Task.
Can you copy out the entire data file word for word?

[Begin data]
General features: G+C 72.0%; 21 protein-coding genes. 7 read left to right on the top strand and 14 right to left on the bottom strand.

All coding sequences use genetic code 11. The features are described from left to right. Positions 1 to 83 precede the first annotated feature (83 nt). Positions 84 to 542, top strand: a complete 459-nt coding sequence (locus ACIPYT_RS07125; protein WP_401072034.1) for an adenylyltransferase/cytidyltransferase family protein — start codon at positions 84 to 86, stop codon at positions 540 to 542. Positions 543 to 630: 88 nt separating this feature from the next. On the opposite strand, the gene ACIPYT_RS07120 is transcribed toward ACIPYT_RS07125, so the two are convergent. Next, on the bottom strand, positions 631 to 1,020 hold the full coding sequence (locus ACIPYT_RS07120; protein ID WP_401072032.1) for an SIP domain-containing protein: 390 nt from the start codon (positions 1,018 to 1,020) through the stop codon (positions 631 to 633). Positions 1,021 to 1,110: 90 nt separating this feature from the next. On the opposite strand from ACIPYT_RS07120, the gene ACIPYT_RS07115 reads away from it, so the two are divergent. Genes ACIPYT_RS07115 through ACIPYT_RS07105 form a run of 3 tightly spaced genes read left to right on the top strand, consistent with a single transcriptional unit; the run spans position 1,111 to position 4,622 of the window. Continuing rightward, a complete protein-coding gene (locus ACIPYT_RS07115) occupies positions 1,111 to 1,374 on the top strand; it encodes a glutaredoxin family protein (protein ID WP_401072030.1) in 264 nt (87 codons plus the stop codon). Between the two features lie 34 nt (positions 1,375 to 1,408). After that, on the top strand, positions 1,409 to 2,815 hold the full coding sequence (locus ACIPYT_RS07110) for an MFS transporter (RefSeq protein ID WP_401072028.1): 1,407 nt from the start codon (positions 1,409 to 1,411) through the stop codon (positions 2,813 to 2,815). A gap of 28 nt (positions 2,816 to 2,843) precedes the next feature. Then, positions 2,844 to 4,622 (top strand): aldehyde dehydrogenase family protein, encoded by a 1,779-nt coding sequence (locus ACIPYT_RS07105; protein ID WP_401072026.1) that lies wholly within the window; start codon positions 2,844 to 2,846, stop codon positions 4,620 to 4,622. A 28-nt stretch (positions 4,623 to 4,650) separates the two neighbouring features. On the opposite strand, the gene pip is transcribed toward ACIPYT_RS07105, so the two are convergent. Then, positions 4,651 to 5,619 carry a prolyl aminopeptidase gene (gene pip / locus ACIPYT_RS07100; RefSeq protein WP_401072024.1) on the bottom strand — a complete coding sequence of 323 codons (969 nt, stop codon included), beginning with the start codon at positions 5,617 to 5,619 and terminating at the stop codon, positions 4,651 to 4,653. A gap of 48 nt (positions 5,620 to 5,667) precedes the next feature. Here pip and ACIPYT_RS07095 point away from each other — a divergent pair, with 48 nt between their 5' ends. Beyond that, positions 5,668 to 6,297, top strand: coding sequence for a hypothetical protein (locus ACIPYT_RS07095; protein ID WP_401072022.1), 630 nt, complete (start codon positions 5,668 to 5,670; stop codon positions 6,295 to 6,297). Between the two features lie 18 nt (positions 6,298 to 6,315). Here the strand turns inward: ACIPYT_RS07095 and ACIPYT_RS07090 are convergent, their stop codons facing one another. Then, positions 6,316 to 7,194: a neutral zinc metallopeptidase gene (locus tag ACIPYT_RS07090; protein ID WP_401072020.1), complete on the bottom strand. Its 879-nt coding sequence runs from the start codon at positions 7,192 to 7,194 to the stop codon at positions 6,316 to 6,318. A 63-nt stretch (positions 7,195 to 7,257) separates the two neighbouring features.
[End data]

General features: G+C 72.0%; 21 protein-coding genes. 7 read left to right on the top strand and 14 right to left on the bottom strand.

All coding sequences use genetic code 11. The features are described from left to right. Positions 1 to 83 precede the first annotated feature (83 nt). Positions 84 to 542, top strand: a complete 459-nt coding sequence (locus ACIPYT_RS07125; protein WP_401072034.1) for an adenylyltransferase/cytidyltransferase family protein — start codon at positions 84 to 86, stop codon at positions 540 to 542. Positions 543 to 630: 88 nt separating this feature from the next. On the opposite strand, the gene ACIPYT_RS07120 is transcribed toward ACIPYT_RS07125, so the two are convergent. Next, on the bottom strand, positions 631 to 1,020 hold the full coding sequence (locus ACIPYT_RS07120; protein ID WP_401072032.1) for an SIP domain-containing protein: 390 nt from the start codon (positions 1,018 to 1,020) through the stop codon (positions 631 to 633). Positions 1,021 to 1,110: 90 nt separating this feature from the next. On the opposite strand from ACIPYT_RS07120, the gene ACIPYT_RS07115 reads away from it, so the two are divergent. Genes ACIPYT_RS07115 through ACIPYT_RS07105 form a run of 3 tightly spaced genes read left to right on the top strand, consistent with a single transcriptional unit; the run spans position 1,111 to position 4,622 of the window. Continuing rightward, a complete protein-coding gene (locus ACIPYT_RS07115) occupies positions 1,111 to 1,374 on the top strand; it encodes a glutaredoxin family protein (protein ID WP_401072030.1) in 264 nt (87 codons plus the stop codon). Between the two features lie 34 nt (positions 1,375 to 1,408). After that, on the top strand, positions 1,409 to 2,815 hold the full coding sequence (locus ACIPYT_RS07110) for an MFS transporter (RefSeq protein ID WP_401072028.1): 1,407 nt from the start codon (positions 1,409 to 1,411) through the stop codon (positions 2,813 to 2,815). A gap of 28 nt (positions 2,816 to 2,843) precedes the next feature. Then, positions 2,844 to 4,622 (top strand): aldehyde dehydrogenase family protein, encoded by a 1,779-nt coding sequence (locus ACIPYT_RS07105; protein ID WP_401072026.1) that lies wholly within the window; start codon positions 2,844 to 2,846, stop codon positions 4,620 to 4,622. A 28-nt stretch (positions 4,623 to 4,650) separates the two neighbouring features. On the opposite strand, the gene pip is transcribed toward ACIPYT_RS07105, so the two are convergent. Then, positions 4,651 to 5,619 carry a prolyl aminopeptidase gene (gene pip / locus ACIPYT_RS07100; RefSeq protein WP_401072024.1) on the bottom strand — a complete coding sequence of 323 codons (969 nt, stop codon included), beginning with the start codon at positions 5,617 to 5,619 and terminating at the stop codon, positions 4,651 to 4,653. A gap of 48 nt (positions 5,620 to 5,667) precedes the next feature. Here pip and ACIPYT_RS07095 point away from each other — a divergent pair, with 48 nt between their 5' ends. Beyond that, positions 5,668 to 6,297, top strand: coding sequence for a hypothetical protein (locus ACIPYT_RS07095; protein ID WP_401072022.1), 630 nt, complete (start codon positions 5,668 to 5,670; stop codon positions 6,295 to 6,297). Between the two features lie 18 nt (positions 6,298 to 6,315). Here the strand turns inward: ACIPYT_RS07095 and ACIPYT_RS07090 are convergent, their stop codons facing one another. Then, positions 6,316 to 7,194: a neutral zinc metallopeptidase gene (locus tag ACIPYT_RS07090; protein ID WP_401072020.1), complete on the bottom strand. Its 879-nt coding sequence runs from the start codon at positions 7,192 to 7,194 to the stop codon at positions 6,316 to 6,318. A 63-nt stretch (positions 7,195 to 7,257) separates the two neighbouring features.